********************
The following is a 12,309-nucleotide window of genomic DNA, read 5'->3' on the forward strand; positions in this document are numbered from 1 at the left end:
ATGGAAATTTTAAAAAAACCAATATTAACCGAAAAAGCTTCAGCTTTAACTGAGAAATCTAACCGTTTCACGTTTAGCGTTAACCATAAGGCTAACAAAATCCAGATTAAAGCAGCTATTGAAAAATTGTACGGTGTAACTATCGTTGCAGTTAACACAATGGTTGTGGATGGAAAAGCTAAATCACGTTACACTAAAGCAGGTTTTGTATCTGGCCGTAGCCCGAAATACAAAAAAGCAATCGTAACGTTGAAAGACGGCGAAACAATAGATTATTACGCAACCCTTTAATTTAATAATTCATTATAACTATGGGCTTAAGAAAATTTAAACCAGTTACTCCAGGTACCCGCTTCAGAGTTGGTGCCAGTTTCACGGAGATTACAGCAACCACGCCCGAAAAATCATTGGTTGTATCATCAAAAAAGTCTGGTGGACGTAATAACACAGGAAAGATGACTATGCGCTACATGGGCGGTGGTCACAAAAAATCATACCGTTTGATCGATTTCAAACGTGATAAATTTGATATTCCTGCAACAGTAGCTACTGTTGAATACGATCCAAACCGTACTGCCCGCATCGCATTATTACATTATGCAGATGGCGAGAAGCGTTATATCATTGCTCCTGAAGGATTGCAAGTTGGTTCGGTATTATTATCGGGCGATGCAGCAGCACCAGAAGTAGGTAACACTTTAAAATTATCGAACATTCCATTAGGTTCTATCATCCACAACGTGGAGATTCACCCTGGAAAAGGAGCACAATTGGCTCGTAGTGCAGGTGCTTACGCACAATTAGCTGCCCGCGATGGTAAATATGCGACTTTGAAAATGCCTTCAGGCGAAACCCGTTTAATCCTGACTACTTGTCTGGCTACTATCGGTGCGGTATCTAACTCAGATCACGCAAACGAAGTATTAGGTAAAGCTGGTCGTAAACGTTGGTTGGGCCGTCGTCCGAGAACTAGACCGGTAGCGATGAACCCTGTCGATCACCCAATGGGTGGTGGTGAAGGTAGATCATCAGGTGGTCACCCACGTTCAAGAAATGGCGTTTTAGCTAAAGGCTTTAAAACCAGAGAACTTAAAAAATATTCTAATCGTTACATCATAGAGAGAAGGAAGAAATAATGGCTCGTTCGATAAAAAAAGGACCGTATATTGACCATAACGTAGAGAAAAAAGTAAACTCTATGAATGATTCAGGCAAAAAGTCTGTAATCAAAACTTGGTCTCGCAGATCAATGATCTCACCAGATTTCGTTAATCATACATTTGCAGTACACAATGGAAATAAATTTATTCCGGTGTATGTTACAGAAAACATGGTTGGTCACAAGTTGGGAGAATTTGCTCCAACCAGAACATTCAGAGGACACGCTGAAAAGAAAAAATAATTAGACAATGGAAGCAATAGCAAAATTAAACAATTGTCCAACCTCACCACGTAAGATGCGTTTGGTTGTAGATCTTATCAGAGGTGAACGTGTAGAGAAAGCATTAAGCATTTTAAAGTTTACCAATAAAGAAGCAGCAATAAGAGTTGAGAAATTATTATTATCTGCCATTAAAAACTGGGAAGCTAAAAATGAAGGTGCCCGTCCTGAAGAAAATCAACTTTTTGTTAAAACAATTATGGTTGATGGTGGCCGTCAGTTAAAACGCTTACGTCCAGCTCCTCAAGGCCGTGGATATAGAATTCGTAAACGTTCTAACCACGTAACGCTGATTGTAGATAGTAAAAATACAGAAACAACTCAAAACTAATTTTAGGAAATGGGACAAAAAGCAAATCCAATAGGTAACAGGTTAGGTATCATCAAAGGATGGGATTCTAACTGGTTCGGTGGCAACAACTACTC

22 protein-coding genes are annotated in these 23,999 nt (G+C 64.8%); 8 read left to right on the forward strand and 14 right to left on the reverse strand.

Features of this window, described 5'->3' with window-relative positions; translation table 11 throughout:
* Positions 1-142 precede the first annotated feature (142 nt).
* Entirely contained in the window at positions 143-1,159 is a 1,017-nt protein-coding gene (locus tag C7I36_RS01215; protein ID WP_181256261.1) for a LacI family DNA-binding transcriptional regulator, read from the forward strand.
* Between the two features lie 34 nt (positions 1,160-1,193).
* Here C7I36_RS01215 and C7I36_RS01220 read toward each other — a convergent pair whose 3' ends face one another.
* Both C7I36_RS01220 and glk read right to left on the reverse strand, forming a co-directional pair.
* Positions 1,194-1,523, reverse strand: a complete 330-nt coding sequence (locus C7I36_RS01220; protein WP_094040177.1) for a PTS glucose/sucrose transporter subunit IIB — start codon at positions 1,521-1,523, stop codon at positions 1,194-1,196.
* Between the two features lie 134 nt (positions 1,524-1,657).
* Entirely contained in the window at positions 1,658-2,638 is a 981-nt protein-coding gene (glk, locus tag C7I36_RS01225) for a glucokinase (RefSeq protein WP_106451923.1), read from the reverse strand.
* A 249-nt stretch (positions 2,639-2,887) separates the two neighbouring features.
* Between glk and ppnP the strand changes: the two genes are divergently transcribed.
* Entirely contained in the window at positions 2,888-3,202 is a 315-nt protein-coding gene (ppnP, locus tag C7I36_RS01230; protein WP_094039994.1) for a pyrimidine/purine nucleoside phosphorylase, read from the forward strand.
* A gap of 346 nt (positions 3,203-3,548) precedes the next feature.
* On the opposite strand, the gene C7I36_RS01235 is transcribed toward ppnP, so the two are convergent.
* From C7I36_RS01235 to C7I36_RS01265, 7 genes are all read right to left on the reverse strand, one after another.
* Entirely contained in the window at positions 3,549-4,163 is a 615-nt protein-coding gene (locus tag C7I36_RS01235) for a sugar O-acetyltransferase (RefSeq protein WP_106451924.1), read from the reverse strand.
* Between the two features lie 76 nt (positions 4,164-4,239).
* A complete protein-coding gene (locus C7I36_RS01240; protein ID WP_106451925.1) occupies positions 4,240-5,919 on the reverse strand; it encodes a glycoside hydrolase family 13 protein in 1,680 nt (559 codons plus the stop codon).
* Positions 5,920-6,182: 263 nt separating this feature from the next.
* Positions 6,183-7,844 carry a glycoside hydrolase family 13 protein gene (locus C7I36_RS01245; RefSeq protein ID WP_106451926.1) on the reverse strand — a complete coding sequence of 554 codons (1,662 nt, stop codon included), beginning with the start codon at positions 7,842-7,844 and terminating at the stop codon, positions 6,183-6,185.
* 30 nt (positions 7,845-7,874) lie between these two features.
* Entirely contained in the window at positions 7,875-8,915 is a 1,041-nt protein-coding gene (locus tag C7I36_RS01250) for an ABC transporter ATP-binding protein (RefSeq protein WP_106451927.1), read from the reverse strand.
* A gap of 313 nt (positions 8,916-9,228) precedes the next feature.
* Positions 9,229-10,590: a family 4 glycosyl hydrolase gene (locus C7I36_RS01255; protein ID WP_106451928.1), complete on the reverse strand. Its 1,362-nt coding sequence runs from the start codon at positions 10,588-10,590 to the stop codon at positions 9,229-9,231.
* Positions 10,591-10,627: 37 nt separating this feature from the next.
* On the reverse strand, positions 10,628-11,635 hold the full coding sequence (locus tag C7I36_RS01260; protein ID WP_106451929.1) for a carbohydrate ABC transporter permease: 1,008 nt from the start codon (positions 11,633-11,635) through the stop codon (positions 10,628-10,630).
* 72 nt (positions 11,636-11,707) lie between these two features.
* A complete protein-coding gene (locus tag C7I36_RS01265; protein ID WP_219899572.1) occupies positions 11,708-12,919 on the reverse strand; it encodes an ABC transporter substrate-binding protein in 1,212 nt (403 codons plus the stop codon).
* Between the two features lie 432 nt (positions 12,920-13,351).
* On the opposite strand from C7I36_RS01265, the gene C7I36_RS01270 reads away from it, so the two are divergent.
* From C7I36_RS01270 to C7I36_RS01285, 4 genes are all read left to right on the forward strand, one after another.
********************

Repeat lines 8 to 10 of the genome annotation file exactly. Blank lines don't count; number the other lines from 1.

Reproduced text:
* Here C7I36_RS01215 and C7I36_RS01220 read toward each other — a convergent pair whose 3' ends face one another.
* Both C7I36_RS01220 and glk read right to left on the reverse strand, forming a co-directional pair.
* Positions 1,194-1,523, reverse strand: a complete 330-nt coding sequence (locus C7I36_RS01220; protein WP_094040177.1) for a PTS glucose/sucrose transporter subunit IIB — start codon at positions 1,521-1,523, stop codon at positions 1,194-1,196.